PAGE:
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Defining "fuel"

thegoat4

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We need to put our heads together and clarifiy what we mean when we start talking about alternative fuels. My suggestions:

Fuel: as far as internal (or external) combustion engines are concerned, anything that qualifies as a fuel is made up of molecules that have chemical bonds which when broken or rearranged yield more energy than was required to break or rearrange those bonds in the first place. You can extract the energy stored in those bonds to perform useful work. ie, a few miliamps of spark and a few horsepower of compression burn a cylinder full of gasoline vapors that yield a whole bunch of heat and pressure pushing back at the piston.

Energy source: this is limited to the above definition of fuel, so no nuclear, no 100% solar car. Any common fuel that qualifies as an energy source gets its stored energy through biological processes one way or another. Oil is what's left of old dead crap. Coal and natural gas are more of the same. Biofuels are made up from harvested crops, or fresh dead crap. The collecting/harvesting and refining processes consume some power, but it's always less than what the refined fuels will yield. The difference in energy ultimately comes from sunlight and chemical energy stored in the soil and fertilizers.

Energy storage: these are fuels that must be manufatured. Usually, manufacturing these fuels requires burning an energy source type fuel initially. The process of manufacturing these fuels will always consume more energy than what the finished fuel will yield. Brown's gas (HHO) is manufactured (in a vehicle, anyway) by burning gas to run the alternator to generate electricity to disassociate the water molecules. This process will consume more energy than the resulting gas can yield, so HHO is an energy storage type fuel.

These definitions leave out some things. There are some metals that can be "burned" to get energy. Likewise there are other non-biological sources of energy that can still be "burned," but they're uncommon enough in automotive engines to be left out. No mention has been made of environmental side-effects like how you deal with the piles of glycerin left over from biodiesel manufacture.

Anyone want to add to the above?
 


WhiteBroncoII2WD

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I would defiantly agree and add that this is the right track heading for these discussions.

I'll have to put some hard thought in what to add; you covered quite a bit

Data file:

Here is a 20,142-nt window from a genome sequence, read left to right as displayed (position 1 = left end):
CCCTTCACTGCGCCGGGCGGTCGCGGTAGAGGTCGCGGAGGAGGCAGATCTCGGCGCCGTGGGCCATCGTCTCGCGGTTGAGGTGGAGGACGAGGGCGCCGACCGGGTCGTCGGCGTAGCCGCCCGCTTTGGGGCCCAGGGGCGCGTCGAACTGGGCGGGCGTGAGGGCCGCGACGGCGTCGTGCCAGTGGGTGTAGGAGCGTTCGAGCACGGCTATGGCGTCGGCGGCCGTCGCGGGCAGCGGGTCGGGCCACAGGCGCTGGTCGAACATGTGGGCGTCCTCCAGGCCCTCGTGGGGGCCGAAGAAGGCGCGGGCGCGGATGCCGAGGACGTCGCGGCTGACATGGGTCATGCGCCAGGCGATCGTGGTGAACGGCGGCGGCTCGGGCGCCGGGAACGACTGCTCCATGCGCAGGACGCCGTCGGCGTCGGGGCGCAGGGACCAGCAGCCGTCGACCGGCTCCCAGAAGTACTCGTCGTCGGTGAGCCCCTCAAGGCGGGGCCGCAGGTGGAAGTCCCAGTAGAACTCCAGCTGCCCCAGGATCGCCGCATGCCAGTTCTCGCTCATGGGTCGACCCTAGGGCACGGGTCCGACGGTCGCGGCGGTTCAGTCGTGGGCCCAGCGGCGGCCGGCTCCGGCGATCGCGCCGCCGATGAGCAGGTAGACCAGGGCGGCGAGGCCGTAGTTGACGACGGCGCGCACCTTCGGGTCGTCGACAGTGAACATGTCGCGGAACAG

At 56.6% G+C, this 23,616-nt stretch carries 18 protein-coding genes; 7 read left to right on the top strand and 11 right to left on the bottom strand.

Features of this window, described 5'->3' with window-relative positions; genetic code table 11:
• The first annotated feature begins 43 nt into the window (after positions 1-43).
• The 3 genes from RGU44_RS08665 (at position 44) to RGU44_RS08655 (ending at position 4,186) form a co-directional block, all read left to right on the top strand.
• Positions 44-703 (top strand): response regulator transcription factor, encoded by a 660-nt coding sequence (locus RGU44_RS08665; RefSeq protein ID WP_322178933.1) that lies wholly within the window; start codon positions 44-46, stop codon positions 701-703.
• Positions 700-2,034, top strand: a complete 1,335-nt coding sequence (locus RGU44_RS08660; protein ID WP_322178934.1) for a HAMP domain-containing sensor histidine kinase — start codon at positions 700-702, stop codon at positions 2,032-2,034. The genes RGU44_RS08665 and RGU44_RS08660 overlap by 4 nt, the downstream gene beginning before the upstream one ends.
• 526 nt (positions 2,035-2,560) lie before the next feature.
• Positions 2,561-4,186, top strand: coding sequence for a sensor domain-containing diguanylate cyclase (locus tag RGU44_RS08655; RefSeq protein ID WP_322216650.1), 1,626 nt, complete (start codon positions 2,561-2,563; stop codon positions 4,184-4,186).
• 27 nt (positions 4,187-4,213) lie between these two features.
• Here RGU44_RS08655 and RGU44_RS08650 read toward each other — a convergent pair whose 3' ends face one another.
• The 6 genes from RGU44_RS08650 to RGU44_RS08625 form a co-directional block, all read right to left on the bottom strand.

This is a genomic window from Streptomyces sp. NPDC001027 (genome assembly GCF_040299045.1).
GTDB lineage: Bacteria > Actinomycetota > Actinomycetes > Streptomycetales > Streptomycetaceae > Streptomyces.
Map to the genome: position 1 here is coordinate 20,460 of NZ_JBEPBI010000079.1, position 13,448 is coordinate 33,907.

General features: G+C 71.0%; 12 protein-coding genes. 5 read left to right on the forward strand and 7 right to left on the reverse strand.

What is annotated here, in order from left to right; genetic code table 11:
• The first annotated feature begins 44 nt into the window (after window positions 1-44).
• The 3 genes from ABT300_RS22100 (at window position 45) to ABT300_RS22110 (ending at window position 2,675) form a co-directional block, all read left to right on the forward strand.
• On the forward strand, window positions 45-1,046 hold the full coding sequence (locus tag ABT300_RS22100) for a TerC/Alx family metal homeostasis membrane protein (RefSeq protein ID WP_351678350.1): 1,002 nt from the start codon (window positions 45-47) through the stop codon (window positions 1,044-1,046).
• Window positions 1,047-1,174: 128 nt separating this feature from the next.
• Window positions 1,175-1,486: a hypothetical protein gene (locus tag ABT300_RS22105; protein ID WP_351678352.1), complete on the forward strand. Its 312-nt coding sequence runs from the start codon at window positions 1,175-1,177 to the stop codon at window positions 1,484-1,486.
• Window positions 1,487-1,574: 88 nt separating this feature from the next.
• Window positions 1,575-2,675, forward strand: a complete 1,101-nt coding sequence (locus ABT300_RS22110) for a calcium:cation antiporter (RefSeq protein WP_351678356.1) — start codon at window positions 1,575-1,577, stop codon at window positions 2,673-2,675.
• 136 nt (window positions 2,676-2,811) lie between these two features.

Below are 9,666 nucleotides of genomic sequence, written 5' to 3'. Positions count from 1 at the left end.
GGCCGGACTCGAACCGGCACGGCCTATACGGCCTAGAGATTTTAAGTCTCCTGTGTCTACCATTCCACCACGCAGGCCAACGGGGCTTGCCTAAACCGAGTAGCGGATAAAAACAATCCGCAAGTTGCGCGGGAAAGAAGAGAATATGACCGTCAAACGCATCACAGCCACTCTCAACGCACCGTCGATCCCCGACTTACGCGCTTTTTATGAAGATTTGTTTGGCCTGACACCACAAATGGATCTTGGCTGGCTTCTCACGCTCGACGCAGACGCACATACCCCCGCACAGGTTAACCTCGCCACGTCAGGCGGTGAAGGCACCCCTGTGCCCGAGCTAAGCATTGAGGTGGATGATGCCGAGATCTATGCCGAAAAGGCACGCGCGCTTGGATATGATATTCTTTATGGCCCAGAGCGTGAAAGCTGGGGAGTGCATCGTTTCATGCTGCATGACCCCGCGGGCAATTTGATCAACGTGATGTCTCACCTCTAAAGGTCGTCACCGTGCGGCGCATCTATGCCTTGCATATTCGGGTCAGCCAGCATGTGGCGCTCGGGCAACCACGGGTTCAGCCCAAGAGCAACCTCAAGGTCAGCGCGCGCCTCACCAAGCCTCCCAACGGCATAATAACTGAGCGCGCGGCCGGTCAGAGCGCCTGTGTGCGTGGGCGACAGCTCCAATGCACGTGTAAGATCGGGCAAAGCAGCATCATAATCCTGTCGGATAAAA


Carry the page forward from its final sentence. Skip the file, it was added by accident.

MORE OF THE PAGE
MAKG

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There is an existing definition for fuel. No need to make your own.

Fuel reacts chemically with oxygen or oxidizer. That's it. So hydrogen is indeed a fuel, but not a practical fuel, as it takes more energy to make the hydrogen than it produces. But it DOES produce some, and the complete process can be treated as a battery for that reason. Now, WATER is NOT a fuel.
 
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thegoat4

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Well, the point is to have the discussion, not simply to figure out a definition that already exists. Granted, it would be a good deal of reinventing the wheel, but that's how people learn.
 

krugford

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No mention has been made of environmental side-effects like how you deal with the piles of glycerin left over from biodiesel manufacture.

Anyone want to add to the above?


I'm no expert on bio-diesel production, but glycerin has thousands of uses (medical, industrial, etc). I believe the glycerin by-product from bio-diesel production will be contaminated with methanol. I don't really see a reason why they couldn't be easily disposed of or seperated to re-use the methanol and sell the glycerin. Or make soap...
 

AllanD

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Methanol recovery is a big part of Bio-Diesel production.

I just love how many people talk about aquiring WVO (Waste Vegetable Oil)
locally and making their own BioD.. they just don't understand how little WVO
there is to be shared among the potential users.

AD
 

thantil

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biodiesel

a friend of mine processed 600 gallonso wvo last month alone.
i aws checking out the process and I must say pretty cool
 
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thantil

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biodiesel

b.t.w yes the supply is limited but he still processed 600 gal last month
I am only able to give him 15 gal a month.
He has not purchased diesel for over a year and a half.
millage is not better but it runs alot better and cleaner.
 

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